Bases are the hub of everyday life for millions of military servicemen and women around the world. They function like small cities, with everything from residences, hospitals, office buildings, police stations and more. Bases are vital to the everyday operations of our military and require significant investment to maintain their infrastructure and functionality. IoE connected technologies are helping daily processes and life on a base run more efficiently. Smart and connected bases save money, reduce wasted time and free up personnel to perform more mission-critical tasks.
For example, RFID sensor systems can support security at base entrances. These sensors can read an RFID tag on approaching cars to identify active duty service members. The guard on duty will receive an automatic signal notifying him or her that those vehicles are approved for automated entry, allowing service members to be admitted onto the base at an automatic gate kiosk. This reduces required manpower at the gate, decreases wait times during rush hour and allows security forces to focus on unidentified and unregistered vehicles that may pose a threat or require entry assistance.
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Tags: #IoE, government, Internet of Everything, internet of things, IoE, IoT, military
As a long time networking veteran, I’ve watched our industry change and respond to a wide variety of disruptive changes. I remember PictureTel ISDN videoconferences on the IBM PC. Then came IP video conferencing in the early ’90s. Things picked up 1991, when Microsoft launched Windows Media Player 1.0.
Though Windows Media Player and Microsoft Multimedia Extensions arrived without much fanfare, they ushered in the ability to record and playback audio, and display high-performance graphics on the desktop PC — a feature, prior to that time, reserved for high-end graphics workstations such as the Commodore AMIGA.
But these capabilities were the foundation that led to video streaming in 1995. And, as we know, the future of the Internet, and the network, would never be the same. (Obligatory Rick-roll omitted)
Today, I watch younger generations (such as my own children) take for granted the networks that are all around them. Social media as we know it was (and is) clearly fueled by our endless appetite to create and share content with the whole world. Unlike the Internet of the 1990’s, today, you can do it all from the palm of your hand. Read More »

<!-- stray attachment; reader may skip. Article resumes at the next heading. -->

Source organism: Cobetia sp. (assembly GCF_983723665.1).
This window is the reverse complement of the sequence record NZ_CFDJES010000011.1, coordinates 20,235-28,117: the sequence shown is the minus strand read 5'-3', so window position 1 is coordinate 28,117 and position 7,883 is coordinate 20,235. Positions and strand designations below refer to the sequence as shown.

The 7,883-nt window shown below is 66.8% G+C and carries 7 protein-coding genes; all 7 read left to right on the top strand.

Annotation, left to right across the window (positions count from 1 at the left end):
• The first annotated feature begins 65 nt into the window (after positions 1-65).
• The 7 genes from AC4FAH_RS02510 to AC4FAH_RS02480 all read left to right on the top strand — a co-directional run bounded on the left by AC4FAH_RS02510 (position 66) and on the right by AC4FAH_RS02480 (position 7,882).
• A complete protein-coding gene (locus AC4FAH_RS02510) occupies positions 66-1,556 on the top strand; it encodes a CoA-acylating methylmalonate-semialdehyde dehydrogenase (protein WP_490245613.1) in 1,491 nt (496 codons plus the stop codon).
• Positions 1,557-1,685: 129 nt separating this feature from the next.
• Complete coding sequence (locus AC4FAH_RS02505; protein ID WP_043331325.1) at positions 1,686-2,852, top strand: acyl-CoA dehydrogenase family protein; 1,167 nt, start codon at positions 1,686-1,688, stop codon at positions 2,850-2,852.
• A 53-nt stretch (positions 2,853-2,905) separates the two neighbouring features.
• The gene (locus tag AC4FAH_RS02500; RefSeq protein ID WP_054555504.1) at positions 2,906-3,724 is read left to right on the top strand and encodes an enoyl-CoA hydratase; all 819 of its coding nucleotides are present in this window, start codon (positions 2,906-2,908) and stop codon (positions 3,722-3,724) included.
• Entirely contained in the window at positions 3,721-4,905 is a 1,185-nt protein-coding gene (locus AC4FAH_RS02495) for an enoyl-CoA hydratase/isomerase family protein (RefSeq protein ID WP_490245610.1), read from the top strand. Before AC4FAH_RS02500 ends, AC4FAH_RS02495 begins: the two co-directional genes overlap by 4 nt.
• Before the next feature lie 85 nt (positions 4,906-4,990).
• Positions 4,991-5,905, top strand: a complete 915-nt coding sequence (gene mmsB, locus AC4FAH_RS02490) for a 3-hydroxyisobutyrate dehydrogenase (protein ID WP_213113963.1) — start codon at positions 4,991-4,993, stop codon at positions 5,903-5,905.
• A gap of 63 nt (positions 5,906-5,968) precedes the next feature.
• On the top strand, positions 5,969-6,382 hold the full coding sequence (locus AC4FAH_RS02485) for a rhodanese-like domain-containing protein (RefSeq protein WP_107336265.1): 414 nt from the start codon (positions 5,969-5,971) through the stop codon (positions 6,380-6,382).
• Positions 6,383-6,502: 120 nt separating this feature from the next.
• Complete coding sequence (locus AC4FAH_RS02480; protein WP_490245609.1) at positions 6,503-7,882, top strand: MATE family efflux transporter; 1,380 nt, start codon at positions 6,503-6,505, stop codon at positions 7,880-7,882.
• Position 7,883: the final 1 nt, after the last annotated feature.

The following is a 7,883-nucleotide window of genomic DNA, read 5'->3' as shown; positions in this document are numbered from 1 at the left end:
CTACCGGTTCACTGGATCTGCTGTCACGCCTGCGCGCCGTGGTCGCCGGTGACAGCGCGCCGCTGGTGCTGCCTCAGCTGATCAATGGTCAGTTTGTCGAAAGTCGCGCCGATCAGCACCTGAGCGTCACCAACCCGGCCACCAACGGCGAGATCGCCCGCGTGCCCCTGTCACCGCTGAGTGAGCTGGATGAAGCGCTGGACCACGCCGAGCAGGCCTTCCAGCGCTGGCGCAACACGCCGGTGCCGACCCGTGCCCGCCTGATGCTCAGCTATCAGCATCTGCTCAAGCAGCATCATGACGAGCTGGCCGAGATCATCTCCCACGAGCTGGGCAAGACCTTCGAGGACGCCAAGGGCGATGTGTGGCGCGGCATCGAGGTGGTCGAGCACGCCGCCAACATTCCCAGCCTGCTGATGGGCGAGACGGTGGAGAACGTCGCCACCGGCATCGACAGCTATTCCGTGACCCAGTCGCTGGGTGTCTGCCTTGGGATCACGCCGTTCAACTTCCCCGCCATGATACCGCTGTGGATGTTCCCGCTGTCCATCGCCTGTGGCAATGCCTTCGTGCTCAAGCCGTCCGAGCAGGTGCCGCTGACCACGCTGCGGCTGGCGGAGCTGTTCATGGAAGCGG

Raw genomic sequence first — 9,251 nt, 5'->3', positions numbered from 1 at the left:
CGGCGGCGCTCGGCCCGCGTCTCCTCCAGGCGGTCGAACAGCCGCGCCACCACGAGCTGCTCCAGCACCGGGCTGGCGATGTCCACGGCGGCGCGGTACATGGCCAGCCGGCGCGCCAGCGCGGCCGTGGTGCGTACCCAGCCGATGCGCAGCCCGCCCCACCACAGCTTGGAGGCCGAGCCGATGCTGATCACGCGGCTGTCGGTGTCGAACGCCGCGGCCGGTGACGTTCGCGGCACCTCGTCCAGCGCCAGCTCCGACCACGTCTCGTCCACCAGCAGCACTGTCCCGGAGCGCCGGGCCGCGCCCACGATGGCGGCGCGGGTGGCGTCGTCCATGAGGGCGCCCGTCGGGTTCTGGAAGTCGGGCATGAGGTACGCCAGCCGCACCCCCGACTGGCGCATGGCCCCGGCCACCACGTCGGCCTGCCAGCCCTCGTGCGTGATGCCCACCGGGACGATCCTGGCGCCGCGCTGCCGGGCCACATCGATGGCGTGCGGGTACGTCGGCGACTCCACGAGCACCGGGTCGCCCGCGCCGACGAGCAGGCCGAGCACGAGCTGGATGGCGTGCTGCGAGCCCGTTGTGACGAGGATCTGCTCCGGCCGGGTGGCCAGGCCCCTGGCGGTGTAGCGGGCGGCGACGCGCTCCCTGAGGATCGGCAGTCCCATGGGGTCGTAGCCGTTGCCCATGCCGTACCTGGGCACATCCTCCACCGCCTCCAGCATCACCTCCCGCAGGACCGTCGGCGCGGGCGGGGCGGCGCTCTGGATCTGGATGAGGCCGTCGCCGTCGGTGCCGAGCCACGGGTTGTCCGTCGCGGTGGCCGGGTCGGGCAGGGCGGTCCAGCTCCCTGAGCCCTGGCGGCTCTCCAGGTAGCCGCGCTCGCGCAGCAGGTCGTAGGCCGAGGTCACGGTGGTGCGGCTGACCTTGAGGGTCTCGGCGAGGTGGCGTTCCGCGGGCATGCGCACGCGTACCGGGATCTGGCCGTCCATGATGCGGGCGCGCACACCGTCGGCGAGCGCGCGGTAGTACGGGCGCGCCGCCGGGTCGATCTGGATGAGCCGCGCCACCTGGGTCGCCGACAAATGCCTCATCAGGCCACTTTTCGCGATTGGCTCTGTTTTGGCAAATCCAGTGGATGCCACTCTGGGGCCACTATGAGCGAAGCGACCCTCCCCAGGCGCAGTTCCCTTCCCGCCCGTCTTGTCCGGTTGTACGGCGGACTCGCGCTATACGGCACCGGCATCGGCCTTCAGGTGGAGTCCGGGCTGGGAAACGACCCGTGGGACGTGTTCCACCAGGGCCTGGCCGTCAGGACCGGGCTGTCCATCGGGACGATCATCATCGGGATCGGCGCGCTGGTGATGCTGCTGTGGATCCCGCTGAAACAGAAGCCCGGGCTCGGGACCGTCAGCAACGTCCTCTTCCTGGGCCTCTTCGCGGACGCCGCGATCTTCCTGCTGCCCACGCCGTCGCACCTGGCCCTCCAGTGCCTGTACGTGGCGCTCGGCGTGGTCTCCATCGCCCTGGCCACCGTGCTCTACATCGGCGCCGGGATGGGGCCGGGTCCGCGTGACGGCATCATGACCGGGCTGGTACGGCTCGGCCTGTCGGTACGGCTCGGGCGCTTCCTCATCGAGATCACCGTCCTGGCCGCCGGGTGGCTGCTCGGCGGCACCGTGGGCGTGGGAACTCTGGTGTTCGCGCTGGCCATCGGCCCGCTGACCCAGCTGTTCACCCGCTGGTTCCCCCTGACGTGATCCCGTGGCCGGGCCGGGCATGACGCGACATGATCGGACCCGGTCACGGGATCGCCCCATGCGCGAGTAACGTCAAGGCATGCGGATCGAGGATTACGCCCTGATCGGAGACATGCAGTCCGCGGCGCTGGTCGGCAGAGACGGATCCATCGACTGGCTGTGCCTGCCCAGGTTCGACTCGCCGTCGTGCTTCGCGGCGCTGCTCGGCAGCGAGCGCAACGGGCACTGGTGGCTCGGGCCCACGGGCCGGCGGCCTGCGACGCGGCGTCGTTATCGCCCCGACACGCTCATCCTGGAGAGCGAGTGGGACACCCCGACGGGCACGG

Tags: Cisco Visual Networking Index, enterprise networks, internet of things, IoT, network software
Over the past few years, Cisco and Intel’s collaboration has extended into the realm of Internet of Things, allowing the strength of each organization to bring the industry as a whole, forward. In the Internet of Things, devices need applications, analytics, network connectivity, security, storage, and computing power. The partnership of Cisco and Intel offers comprehensive solutions working alongside several ecosystem partners.
Recently, during Cisco Live in San Diego, CA, we jointly showcased innovative IoT solutions and highlighted our collaboration on NFV:
- A smart city demonstration, featuring Legos and Fog Computing, was on display in the Intel booth showing how easy it is for cities to implement IoT solutions
- Carlos Morales presented a captivating “Pre-Zen-tation” on Fog Computing, elaborating on how companies can extend the cloud to the edge
- A highlight during the show was partaking in a #CiscoChat with Brad Haczynski, Intel’s Global Account Director, Sales and Marketing Group, encompassed around making IoT and IoE tangible with the power of collaboration.
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Tags: #DevNet, Cisco, Fog computing, Intel, Internet of Everything, internet of things, IoE Innovation Center, IoT, Jaishree Subramania